A large reason, SECO leaders say, is that it has relied on its greatest resource, the people of the southeast. Mostly they are hard-working, Catholic, blue-collar people whose $9,800 median annual income is well below the city's median of $13,000 or the metropolitan area's $15,700.
In SECO's eight-square-mile area the 94,000 residents are 11 percent black, 7 percent oriental, Hispanic and Lumbee Indian, and 82 percent white - Polish, Ukrainian, Greek, Italian, German, and some Irish. Here, a mixed marriage is when a Pole marries a Ukrainian.
Their speech is classic Baltimorese, noted for its cavalier use - and disuse - of the letter T. The city is "Bawlamer" and a favorite word is "wunst" as in "If I told you wunst, I told you a hunnert timers."
Half the population did not get past the ninth grade and only three in 100 finished college. Half the heads of households do not own cars. Half the homes are owner-occupied.
Elaine Smith says that before SECO started organizing residents kept mostly to themselves. "Nobody bothered nobody. We'd speak on the street, but we were isolated," she recalled.
SECO's Sam Prentice offered to invite the head of the city health department to a meeting if she would hold it in her house. She didn't think anyone would show up, but 15 did.
Meetings let to more meetings. City officials said they would help if the residents would help. Smith and others started SECO's Neighborhood Preservation Program in which community workers check blocks every week and citizens' brigades tour the area with health, sanitation, and building code officials every month.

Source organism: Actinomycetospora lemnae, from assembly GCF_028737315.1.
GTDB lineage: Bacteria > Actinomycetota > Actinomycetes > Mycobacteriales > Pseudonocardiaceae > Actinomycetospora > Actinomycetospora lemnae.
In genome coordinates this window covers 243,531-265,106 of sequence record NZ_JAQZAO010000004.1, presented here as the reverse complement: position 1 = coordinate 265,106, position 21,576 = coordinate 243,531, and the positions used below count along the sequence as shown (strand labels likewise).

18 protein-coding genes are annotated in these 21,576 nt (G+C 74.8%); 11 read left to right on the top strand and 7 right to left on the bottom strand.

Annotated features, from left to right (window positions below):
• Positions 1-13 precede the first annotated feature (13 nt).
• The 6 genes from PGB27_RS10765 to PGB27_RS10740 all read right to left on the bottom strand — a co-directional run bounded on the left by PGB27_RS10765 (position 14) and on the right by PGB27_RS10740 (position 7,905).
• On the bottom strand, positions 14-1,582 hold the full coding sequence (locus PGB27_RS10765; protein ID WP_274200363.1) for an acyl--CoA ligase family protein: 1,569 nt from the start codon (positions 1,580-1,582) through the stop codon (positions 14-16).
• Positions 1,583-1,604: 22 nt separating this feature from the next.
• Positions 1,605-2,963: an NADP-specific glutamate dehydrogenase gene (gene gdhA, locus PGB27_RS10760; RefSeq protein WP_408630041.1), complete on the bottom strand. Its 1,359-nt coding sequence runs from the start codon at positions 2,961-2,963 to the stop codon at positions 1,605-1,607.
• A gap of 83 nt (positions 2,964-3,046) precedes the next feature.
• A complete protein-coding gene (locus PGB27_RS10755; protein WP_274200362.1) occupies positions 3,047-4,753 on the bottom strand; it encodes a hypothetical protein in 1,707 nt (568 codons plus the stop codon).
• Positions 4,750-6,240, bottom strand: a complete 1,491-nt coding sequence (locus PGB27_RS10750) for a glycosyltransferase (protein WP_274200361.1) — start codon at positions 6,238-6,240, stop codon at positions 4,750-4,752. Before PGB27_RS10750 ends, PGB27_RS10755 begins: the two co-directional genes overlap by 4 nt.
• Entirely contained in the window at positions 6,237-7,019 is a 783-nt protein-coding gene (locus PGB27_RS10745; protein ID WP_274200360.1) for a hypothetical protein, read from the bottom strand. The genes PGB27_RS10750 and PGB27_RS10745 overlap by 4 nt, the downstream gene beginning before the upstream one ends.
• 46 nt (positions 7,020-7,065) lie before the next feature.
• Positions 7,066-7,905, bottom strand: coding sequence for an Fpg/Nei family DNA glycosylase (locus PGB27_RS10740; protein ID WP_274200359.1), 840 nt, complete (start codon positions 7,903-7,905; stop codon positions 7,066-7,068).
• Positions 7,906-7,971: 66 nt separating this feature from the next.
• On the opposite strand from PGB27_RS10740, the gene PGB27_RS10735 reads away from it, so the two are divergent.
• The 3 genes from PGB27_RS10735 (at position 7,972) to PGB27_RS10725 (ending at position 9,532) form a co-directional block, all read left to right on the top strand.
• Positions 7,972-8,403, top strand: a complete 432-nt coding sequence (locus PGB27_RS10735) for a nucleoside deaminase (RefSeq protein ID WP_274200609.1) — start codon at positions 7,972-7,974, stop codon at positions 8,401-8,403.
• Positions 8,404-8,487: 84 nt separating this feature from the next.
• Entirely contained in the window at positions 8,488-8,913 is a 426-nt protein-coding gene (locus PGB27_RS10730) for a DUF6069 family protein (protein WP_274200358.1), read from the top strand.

"In the first year the city issued 2,800 citaitons for code violations, made 487 people get dog licenses and killed thousands of rats," Smith said, checking her charts. "Seventy-eight house were painted."
She recalled leading a tour past a house on Pratt Street that had peeling paint. When a city official began writing a citation, the owner told her, "Mind your own business. I've lived here four years and I don't have to paint my house."
"I've lived here 40 years." she retored. "Paint your dawn house." He painted it the next month.
While Smith was organizing marches on absentee landlords who had let houses run down in her Upper Fells Point neighborhood, Matitilda Koval was organizing other cleanup brigades into a group called Community Taking Action in the adjoining Patterson Place neighborhood.
Kovak, who is also vice president of Neighborhood Housing Services (NHS), has become THE person to see if residents of Patterson Place have a problem.